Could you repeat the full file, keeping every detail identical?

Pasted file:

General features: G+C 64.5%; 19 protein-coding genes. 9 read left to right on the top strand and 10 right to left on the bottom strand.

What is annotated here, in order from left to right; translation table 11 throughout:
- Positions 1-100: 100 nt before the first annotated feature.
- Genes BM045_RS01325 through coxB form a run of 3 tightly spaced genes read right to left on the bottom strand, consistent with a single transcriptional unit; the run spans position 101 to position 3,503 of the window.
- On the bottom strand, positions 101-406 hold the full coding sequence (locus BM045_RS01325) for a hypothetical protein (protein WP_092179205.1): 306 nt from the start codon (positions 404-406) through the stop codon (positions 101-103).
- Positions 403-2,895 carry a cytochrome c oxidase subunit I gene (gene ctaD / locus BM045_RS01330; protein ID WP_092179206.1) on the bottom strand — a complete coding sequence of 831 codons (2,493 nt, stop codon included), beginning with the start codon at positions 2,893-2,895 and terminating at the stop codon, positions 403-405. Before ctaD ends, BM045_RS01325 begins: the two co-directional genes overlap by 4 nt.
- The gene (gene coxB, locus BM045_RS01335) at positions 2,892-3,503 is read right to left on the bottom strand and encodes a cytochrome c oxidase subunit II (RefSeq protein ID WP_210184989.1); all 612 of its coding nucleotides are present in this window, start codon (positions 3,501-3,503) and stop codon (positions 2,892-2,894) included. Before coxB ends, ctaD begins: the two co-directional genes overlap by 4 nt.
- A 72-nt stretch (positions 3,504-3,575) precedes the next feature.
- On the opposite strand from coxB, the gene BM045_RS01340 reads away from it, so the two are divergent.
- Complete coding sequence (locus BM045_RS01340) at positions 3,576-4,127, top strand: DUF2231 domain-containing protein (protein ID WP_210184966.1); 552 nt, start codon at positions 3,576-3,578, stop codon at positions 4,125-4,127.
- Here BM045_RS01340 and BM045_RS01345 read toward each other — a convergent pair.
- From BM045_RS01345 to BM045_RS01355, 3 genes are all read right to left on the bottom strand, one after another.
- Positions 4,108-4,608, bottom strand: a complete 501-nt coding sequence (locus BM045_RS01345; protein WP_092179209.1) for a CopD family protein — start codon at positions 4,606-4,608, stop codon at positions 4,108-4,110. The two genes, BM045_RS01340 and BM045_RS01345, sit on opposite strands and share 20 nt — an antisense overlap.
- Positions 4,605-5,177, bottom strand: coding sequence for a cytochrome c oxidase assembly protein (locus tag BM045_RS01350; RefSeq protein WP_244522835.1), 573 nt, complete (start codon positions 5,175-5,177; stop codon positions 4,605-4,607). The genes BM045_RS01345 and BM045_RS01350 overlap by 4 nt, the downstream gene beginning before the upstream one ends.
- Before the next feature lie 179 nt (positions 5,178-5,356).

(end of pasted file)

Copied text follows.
General features: G+C 64.5%; 19 protein-coding genes. 9 read left to right on the top strand and 10 right to left on the bottom strand.

What is annotated here, in order from left to right; translation table 11 throughout:
- Positions 1-100: 100 nt before the first annotated feature.
- Genes BM045_RS01325 through coxB form a run of 3 tightly spaced genes read right to left on the bottom strand, consistent with a single transcriptional unit; the run spans position 101 to position 3,503 of the window.
- On the bottom strand, positions 101-406 hold the full coding sequence (locus BM045_RS01325) for a hypothetical protein (protein WP_092179205.1): 306 nt from the start codon (positions 404-406) through the stop codon (positions 101-103).
- Positions 403-2,895 carry a cytochrome c oxidase subunit I gene (gene ctaD / locus BM045_RS01330; protein ID WP_092179206.1) on the bottom strand — a complete coding sequence of 831 codons (2,493 nt, stop codon included), beginning with the start codon at positions 2,893-2,895 and terminating at the stop codon, positions 403-405. Before ctaD ends, BM045_RS01325 begins: the two co-directional genes overlap by 4 nt.
- The gene (gene coxB, locus BM045_RS01335) at positions 2,892-3,503 is read right to left on the bottom strand and encodes a cytochrome c oxidase subunit II (RefSeq protein ID WP_210184989.1); all 612 of its coding nucleotides are present in this window, start codon (positions 3,501-3,503) and stop codon (positions 2,892-2,894) included. Before coxB ends, ctaD begins: the two co-directional genes overlap by 4 nt.
- A 72-nt stretch (positions 3,504-3,575) precedes the next feature.
- On the opposite strand from coxB, the gene BM045_RS01340 reads away from it, so the two are divergent.
- Complete coding sequence (locus BM045_RS01340) at positions 3,576-4,127, top strand: DUF2231 domain-containing protein (protein ID WP_210184966.1); 552 nt, start codon at positions 3,576-3,578, stop codon at positions 4,125-4,127.
- Here BM045_RS01340 and BM045_RS01345 read toward each other — a convergent pair.
- From BM045_RS01345 to BM045_RS01355, 3 genes are all read right to left on the bottom strand, one after another.
- Positions 4,108-4,608, bottom strand: a complete 501-nt coding sequence (locus BM045_RS01345; protein WP_092179209.1) for a CopD family protein — start codon at positions 4,606-4,608, stop codon at positions 4,108-4,110. The two genes, BM045_RS01340 and BM045_RS01345, sit on opposite strands and share 20 nt — an antisense overlap.
- Positions 4,605-5,177, bottom strand: coding sequence for a cytochrome c oxidase assembly protein (locus tag BM045_RS01350; RefSeq protein WP_244522835.1), 573 nt, complete (start codon positions 5,175-5,177; stop codon positions 4,605-4,607). The genes BM045_RS01345 and BM045_RS01350 overlap by 4 nt, the downstream gene beginning before the upstream one ends.
- Before the next feature lie 179 nt (positions 5,178-5,356).